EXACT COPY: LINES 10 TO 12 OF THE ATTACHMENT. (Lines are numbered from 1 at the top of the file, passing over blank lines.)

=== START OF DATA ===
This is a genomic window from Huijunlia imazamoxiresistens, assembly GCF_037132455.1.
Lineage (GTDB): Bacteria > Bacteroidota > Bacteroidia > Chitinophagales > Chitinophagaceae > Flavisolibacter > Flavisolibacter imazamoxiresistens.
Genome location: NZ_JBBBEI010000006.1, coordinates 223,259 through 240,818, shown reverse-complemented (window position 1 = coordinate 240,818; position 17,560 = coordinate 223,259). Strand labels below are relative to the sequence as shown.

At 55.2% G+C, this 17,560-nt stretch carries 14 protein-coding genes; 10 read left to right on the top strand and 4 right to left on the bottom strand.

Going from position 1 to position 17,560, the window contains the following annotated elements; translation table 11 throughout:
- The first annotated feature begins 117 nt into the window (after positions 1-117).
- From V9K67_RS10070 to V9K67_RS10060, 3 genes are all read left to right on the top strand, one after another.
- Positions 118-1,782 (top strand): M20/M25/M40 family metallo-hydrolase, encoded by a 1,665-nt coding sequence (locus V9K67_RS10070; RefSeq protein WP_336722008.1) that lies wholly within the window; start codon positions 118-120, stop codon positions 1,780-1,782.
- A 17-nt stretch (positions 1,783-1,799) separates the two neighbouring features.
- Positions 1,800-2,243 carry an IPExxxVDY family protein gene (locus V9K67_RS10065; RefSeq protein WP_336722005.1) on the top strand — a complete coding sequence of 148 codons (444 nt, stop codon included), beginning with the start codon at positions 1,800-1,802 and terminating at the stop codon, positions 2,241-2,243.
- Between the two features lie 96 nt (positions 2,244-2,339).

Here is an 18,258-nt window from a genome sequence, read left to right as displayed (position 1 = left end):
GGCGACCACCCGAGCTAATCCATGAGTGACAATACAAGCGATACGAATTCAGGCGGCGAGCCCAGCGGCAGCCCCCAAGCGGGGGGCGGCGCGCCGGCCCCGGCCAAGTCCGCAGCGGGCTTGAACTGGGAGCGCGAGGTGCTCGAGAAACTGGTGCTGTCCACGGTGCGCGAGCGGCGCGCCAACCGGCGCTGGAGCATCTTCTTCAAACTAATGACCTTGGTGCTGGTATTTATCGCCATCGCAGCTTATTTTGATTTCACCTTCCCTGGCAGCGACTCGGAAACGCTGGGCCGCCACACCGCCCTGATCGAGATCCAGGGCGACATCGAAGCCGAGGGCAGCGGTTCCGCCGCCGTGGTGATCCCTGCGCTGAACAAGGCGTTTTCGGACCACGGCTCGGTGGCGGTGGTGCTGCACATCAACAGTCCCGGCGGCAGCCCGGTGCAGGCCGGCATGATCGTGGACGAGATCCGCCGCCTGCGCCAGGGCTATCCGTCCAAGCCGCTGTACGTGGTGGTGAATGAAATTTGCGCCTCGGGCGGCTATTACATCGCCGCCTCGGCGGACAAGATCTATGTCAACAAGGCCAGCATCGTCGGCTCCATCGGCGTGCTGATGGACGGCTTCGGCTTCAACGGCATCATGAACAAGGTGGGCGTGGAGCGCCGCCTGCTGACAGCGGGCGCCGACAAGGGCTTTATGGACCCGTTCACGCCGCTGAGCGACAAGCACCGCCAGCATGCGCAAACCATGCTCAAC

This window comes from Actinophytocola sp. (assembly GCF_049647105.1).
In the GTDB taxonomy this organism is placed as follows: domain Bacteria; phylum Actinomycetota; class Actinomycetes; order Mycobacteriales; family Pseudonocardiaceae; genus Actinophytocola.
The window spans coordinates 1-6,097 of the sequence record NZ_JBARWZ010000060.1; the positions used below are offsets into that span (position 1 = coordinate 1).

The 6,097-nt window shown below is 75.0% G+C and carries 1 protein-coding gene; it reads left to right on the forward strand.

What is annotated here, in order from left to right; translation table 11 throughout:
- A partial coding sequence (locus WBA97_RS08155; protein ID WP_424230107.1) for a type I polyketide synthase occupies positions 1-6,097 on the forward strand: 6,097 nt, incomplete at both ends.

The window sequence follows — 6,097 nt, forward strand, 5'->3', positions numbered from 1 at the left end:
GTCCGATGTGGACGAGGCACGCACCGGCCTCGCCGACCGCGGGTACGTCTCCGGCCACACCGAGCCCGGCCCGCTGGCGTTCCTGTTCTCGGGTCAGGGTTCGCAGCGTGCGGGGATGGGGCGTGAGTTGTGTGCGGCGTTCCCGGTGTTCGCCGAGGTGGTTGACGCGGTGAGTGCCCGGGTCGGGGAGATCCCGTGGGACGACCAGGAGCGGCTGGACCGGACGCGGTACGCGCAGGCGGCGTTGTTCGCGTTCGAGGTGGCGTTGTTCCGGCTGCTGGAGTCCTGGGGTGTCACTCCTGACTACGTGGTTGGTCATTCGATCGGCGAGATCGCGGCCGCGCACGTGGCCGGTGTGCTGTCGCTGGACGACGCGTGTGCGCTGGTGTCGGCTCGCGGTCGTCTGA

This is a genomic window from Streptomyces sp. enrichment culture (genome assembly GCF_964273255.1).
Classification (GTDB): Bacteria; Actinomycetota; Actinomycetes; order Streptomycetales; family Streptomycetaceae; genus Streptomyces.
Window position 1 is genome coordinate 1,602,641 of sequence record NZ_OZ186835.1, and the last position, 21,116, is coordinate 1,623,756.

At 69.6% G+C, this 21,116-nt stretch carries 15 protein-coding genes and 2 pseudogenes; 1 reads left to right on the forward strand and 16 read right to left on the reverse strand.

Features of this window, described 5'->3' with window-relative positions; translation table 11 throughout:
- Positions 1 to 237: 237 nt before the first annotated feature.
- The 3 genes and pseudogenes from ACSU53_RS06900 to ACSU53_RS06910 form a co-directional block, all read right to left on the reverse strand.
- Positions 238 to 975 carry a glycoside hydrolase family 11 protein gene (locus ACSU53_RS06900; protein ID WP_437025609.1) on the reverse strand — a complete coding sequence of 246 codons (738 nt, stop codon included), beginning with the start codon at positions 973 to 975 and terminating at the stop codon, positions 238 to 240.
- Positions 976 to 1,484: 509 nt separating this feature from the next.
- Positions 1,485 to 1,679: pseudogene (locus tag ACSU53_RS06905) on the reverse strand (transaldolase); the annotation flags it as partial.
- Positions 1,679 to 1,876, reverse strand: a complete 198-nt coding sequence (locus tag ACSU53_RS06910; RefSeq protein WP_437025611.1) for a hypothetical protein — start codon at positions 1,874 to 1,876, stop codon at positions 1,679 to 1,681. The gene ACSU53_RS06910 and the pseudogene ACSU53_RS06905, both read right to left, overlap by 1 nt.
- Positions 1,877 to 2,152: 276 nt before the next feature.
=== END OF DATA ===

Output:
- Positions 1,800-2,243 carry an IPExxxVDY family protein gene (locus V9K67_RS10065; RefSeq protein WP_336722005.1) on the top strand — a complete coding sequence of 148 codons (444 nt, stop codon included), beginning with the start codon at positions 1,800-1,802 and terminating at the stop codon, positions 2,241-2,243.
- Between the two features lie 96 nt (positions 2,244-2,339).

Here is an 18,258-nt window from a genome sequence, read left to right as displayed (position 1 = left end):